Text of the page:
sleep 0.01 \
  && curl \
  && echo

In another window enter: watch faas-cli list or run faas-cli list periodically. You should see the value for Invocations increase and the Replicas increase as auto-scaling kicks in.

Function                        Invocations     Replicas
frank-says                      702             4

When your bash for loop completes or when you cancel it with Ctrl+C you will see the replica count decrease back to 1.

You can also use the OpenFaaS UI to monitor and invoke the microservice at

OpenFaaS UI

Read more on auto-scaling including how to configure min, max and zero replica scaling parameters.

Deploy the Sinatra guestbook with MySQL

$ git clone https://github.com/openfaas-incubator/openfaas-sinatra-guestbook \
  && cd openfaas-sinatra-guestbook

Configure your MySQL database details in ./sql.yml. If you don’t have access to MySQL you can deploy it within a few minutes using helm on Kubernetes or docker run and the official Docker Image.

$ cp sql.example.yml sql.yml

Finally deploy the guestbook:

$ faas-cli up

Use the URL given to you by the command above to access the microservice.

Sign the guest book using the UI and when you’re done you can reset the MySQL table at any time by posting to /function/guestbook/reset.

Guestbook screenshot

The guestbook code stores its state in a MySQL table which means that it can be restarted at any time without losing data. This is a key property of FaaS functions and stateless microservices. If OpenFaaS adds additional replicas of our code - each one will have the same view of the world because it relies on the external database for its data.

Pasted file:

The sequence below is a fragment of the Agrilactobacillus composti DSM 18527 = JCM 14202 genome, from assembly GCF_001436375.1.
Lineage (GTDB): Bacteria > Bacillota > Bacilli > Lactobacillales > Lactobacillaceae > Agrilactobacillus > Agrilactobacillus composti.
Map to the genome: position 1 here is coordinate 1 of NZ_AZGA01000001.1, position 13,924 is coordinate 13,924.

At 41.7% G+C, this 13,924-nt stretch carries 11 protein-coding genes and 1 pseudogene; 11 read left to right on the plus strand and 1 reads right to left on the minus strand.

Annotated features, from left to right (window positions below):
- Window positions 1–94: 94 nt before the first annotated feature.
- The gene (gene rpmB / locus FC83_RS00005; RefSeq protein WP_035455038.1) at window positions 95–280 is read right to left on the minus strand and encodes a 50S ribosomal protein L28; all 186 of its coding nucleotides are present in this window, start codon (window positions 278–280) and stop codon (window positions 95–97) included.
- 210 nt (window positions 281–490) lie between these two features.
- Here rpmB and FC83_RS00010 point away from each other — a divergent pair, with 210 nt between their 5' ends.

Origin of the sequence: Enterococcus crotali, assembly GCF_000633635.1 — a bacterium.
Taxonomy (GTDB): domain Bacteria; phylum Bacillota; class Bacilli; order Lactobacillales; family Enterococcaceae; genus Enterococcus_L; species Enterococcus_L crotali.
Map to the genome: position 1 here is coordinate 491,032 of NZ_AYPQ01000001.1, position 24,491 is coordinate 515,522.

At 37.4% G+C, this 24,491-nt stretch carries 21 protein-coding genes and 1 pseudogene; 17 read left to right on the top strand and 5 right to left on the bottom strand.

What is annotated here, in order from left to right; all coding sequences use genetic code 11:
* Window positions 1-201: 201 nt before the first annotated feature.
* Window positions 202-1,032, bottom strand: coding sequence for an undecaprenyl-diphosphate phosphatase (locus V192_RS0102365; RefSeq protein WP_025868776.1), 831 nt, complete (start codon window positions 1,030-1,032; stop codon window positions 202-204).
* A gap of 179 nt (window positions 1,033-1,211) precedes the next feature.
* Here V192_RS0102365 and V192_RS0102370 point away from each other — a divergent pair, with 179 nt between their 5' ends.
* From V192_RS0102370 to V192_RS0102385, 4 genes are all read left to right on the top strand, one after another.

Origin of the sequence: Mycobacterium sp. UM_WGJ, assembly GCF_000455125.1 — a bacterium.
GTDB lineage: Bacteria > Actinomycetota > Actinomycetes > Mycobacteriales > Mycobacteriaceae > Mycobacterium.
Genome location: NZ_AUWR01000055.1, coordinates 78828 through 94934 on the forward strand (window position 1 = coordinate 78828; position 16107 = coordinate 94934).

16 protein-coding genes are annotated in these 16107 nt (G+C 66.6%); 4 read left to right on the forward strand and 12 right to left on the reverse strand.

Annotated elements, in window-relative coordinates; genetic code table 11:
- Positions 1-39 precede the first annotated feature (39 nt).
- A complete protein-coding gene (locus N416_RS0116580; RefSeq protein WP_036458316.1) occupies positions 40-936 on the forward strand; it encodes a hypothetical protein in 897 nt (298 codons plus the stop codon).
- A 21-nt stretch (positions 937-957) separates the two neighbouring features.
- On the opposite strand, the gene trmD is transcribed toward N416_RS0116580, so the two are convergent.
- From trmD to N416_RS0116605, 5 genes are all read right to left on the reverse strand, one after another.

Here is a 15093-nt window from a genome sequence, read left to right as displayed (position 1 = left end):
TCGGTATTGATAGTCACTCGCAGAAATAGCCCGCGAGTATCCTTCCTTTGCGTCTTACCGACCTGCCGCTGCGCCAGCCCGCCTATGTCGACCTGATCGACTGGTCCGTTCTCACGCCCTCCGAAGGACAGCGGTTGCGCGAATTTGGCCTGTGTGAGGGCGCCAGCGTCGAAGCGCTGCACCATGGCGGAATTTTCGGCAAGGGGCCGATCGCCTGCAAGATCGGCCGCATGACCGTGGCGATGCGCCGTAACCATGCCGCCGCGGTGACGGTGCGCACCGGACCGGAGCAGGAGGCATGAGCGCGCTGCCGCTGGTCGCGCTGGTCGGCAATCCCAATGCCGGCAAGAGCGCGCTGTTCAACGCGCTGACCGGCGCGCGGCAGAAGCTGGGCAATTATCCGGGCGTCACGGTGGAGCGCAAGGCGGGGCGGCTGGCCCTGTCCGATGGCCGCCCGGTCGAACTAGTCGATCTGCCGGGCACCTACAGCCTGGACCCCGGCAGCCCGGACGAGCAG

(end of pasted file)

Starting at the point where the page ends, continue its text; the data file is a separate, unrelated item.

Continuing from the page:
Enable Zero-Scale

To enable scaling to zero simply follow the documentation to enable the faas-idler.

Then add a label to your stack.yml file to tell OpenFaaS that your function is eligible for zero-scaling:

      com.openfaas.scale.zero: true

Finally redeploy the guestbook with faas-cli up. The faas-idler will now scale your function to zero replicas as soon as it is detected as idle. The default idle period is set at 5 minutes, but this can be configured at deployment time.

Going back to Sid’s original ask, we’ve deployed a stateless microservice written in Ruby that will scale to zero when idle and back again in time to serve traffic. It can be managed in exactly the same way as our existing FaaS functions and means you get to focus on building what matters rather than worrying about the internals of Kubernetes or Docker Swarm.

Wrapping up

We’ve now deployed both a simple hello-world Sinatra service and a more complete guestbook example using MySQL, ebs views, Bootstrap and Sinatra. It’s over to you to start simplifying your developer workflow with OpenFaaS - whether you want to use FaaS Functions or just make it easier to manage your microservices.

Do you have questions, comments or suggestions? Tweet to @openfaas.

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Alex Ellis

Founder of @openfaas.